Data Protection and why it matters to your business
Awareness of Data Protection and the legislation surrounding it has been gradually increasing over the last decade and received a further degree of attention following the implementation of the Data Protection Act and the General Data Protection Regulations in 2018. Whilst many businesses will be well aware of their Data Protection duties and will take extensive steps to safeguard the data that they are charged with handling, inadvertent acts of human-error remain a very real risk.
The better the Data Protection policy and the more protective measures that are implemented, the less likely it is that mistakes or errors will occur. The quicker an error is rectified or its effects mitigated, the less the impact on the data subject and the data controller. When mistakes do occur, they can be costly and reputationally compromising.
Inadvertent data breaches can attract significant fines from the Information Commissioner’s Office (ICO) and potentially lead to compensation claims against the entity that has allowed the breach to occur. Examples of a personal data breach include:
- Sending personal data to the wrong recipient via e-mail;
- Loss of laptops or other mobile devices which hold personal data;
- Hacking of passwords, e-mail accounts, networks and systems; and
- Loss or theft of hard copies which include personal data.
Upon notification of a data breach, the ICO will undertake a preliminary investigation to determine whether any further action is required. The ICO will be looking at whether the breach could and should have been prevented had proper policies and procedures been in place to avoid the risk of such an incident occurring. In the case of a minor inadvertent breach and in circumstances where appropriate steps have been taken to mitigate the breach, the ICO may decide to take no further action as long as it can be satisfied that the appropriate steps have been taken to avoid such an error occurring again. If the ICO considers the breach to be serious enough or is dissatisfied with the organisation’s response to the breach, the ICO can impose fines of up to £17.5 million or 4% of annual global turnover.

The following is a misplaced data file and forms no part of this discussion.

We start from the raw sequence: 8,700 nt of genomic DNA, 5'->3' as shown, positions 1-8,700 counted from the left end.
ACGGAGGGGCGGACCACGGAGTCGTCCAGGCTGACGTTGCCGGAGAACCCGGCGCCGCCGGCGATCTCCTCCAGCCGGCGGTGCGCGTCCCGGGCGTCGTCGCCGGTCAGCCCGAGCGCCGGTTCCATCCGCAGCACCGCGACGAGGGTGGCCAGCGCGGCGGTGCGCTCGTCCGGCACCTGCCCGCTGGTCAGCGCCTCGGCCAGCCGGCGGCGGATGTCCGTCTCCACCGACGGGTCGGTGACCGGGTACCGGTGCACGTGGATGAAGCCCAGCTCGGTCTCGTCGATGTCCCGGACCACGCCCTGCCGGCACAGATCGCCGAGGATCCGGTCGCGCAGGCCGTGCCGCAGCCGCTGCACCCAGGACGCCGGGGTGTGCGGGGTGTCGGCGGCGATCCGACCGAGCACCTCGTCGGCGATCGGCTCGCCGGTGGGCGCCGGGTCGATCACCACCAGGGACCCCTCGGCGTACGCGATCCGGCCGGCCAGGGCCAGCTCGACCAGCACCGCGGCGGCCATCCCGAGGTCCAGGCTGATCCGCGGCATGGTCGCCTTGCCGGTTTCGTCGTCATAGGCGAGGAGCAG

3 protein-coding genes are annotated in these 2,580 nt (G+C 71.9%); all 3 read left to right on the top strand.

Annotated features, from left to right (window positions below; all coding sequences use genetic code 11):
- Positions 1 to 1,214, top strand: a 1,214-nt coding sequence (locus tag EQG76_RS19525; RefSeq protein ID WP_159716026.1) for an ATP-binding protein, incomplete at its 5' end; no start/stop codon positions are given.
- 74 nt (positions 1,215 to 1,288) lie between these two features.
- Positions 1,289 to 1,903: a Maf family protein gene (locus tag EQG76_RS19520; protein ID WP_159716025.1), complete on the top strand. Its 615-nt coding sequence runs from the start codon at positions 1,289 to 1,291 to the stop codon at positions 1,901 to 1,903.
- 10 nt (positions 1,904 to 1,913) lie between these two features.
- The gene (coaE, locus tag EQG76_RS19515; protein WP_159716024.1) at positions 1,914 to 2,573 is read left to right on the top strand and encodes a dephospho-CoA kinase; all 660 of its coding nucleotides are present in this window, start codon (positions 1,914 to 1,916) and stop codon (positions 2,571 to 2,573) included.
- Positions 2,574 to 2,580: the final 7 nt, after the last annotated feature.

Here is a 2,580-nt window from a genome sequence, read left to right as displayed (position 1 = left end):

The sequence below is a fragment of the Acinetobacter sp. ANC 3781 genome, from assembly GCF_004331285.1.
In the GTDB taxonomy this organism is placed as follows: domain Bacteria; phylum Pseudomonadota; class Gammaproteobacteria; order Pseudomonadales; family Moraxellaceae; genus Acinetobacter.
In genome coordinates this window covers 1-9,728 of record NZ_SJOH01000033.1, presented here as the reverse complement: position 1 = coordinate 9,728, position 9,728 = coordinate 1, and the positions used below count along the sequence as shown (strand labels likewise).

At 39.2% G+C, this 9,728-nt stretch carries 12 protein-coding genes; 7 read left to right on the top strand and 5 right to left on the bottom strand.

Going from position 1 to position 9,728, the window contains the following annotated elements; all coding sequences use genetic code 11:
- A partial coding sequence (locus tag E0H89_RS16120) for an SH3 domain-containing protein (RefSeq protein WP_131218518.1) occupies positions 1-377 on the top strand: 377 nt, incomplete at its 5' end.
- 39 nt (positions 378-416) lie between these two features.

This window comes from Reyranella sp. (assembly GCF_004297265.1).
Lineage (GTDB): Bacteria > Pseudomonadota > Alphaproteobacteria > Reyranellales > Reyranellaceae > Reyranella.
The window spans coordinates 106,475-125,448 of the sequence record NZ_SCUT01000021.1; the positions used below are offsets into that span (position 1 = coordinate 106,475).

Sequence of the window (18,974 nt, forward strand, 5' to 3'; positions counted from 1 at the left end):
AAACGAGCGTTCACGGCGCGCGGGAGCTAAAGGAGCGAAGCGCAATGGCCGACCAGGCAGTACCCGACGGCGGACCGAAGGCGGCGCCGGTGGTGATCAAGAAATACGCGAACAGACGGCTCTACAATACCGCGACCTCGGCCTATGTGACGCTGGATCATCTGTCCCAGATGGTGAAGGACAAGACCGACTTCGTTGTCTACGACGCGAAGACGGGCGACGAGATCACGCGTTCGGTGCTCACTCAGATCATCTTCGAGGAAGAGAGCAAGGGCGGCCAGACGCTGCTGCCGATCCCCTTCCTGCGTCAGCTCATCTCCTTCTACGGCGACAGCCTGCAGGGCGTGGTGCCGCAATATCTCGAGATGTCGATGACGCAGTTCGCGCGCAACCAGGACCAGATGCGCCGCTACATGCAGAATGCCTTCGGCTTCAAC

A further concern is the rise in law firms looking to represent claimants on a no win no fee basis in bringing claims for damages arising from inadvertent personal data breaches. Whereas previously under data protection legislation, there was a requirement for a claimant to show “pecuniary loss” arising from a data breach, that requirement is no longer present. This means that claimants can now bring claims purely for “distress” caused by inadvertent disclosure of their data.
The concept of “distress” can be difficult to assess and damages can be hard to quantify as a result and the majority of the leading cases in this area do not address this issue. Often claimant solicitors will seek to include a number of other ancillary claims in order to bolster the level of damages recoverable from any one claim. Legal costs will also likely be claimed.
With appropriate policies in place, a business should be able to significantly reduce the risk of inadvertent disclosures, as long as long as staff fully comply with such policies. Examples of risk-reducing measures include; peer-checking of e-mails and letters, a secure e-mail system that allows for revocation of access to a particular e-mail and telephoning a data subject to check their most up-to-date address before sending anything in the post.
Should a claim be intimated or threatened by a claimant whose data has been the subject of a breach, data controllers or processors may wish to make contact with a specialist firm of solicitors that can assist with responding to that claim with a view to reducing the levels of compensation payable and avoiding or reducing any associated costs liability.
In summary, businesses and public-sector bodies will no doubt wish to take extensive steps to guard against the risk of data breaches occurring in the first place but, should the worst occur, a specialist firm of solicitors can assist in reducing or avoiding the consequences of such an incident.